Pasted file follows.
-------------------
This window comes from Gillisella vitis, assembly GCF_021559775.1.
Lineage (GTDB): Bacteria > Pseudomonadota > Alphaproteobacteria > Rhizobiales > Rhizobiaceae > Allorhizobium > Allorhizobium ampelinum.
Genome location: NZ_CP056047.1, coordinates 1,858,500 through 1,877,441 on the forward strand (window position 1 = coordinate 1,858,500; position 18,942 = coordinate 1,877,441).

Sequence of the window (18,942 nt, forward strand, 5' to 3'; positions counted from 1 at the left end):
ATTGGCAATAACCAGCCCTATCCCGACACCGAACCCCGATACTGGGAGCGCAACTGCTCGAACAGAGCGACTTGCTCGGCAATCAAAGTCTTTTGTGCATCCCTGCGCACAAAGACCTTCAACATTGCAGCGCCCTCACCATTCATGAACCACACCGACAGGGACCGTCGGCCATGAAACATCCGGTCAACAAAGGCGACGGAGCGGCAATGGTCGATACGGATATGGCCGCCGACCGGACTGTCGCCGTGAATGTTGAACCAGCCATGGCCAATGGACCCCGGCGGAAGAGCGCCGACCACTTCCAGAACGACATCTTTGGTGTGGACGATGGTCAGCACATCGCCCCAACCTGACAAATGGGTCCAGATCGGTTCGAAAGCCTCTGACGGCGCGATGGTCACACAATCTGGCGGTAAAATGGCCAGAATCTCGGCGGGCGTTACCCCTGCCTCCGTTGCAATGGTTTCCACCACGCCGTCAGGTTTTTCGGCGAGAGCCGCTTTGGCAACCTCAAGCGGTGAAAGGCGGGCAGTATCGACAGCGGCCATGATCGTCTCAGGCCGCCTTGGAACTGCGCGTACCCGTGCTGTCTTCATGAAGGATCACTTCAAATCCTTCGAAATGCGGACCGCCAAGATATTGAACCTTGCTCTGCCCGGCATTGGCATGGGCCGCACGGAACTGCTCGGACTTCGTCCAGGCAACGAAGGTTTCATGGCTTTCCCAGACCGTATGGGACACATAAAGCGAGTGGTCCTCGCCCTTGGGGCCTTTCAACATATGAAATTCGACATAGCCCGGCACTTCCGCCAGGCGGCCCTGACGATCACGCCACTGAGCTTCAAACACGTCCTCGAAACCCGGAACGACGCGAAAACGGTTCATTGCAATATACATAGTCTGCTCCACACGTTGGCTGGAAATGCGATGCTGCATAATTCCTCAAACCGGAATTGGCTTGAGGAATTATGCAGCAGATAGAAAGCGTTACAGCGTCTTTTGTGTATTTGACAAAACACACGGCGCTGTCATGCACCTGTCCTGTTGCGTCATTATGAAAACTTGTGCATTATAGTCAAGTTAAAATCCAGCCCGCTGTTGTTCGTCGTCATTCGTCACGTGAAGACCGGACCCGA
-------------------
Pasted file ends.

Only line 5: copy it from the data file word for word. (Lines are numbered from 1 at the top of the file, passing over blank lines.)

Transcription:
ATTGGCAATAACCAGCCCTATCCCGACACCGAACCCCGATACTGGGAGCGCAACTGCTCGAACAGAGCGACTTGCTCGGCAATCAAAGTCTTTTGTGCATCCCTGCGCACAAAGACCTTCAACATTGCAGCGCCCTCACCATTCATGAACCACACCGACAGGGACCGTCGGCCATGAAACATCCGGTCAACAAAGGCGACGGAGCGGCAATGGTCGATACGGATATGGCCGCCGACCGGACTGTCGCCGTGAATGTTGAACCAGCCATGGCCAATGGACCCCGGCGGAAGAGCGCCGACCACTTCCAGAACGACATCTTTGGTGTGGACGATGGTCAGCACATCGCCCCAACCTGACAAATGGGTCCAGATCGGTTCGAAAGCCTCTGACGGCGCGATGGTCACACAATCTGGCGGTAAAATGGCCAGAATCTCGGCGGGCGTTACCCCTGCCTCCGTTGCAATGGTTTCCACCACGCCGTCAGGTTTTTCGGCGAGAGCCGCTTTGGCAACCTCAAGCGGTGAAAGGCGGGCAGTATCGACAGCGGCCATGATCGTCTCAGGCCGCCTTGGAACTGCGCGTACCCGTGCTGTCTTCATGAAGGATCACTTCAAATCCTTCGAAATGCGGACCGCCAAGATATTGAACCTTGCTCTGCCCGGCATTGGCATGGGCCGCACGGAACTGCTCGGACTTCGTCCAGGCAACGAAGGTTTCATGGCTTTCCCAGACCGTATGGGACACATAAAGCGAGTGGTCCTCGCCCTTGGGGCCTTTCAACATATGAAATTCGACATAGCCCGGCACTTCCGCCAGGCGGCCCTGACGATCACGCCACTGAGCTTCAAACACGTCCTCGAAACCCGGAACGACGCGAAAACGGTTCATTGCAATATACATAGTCTGCTCCACACGTTGGCTGGAAATGCGATGCTGCATAATTCCTCAAACCGGAATTGGCTTGAGGAATTATGCAGCAGATAGAAAGCGTTACAGCGTCTTTTGTGTATTTGACAAAACACACGGCGCTGTCATGCACCTGTCCTGTTGCGTCATTATGAAAACTTGTGCATTATAGTCAAGTTAAAATCCAGCCCGCTGTTGTTCGTCGTCATTCGTCACGTGAAGACCGGACCCGA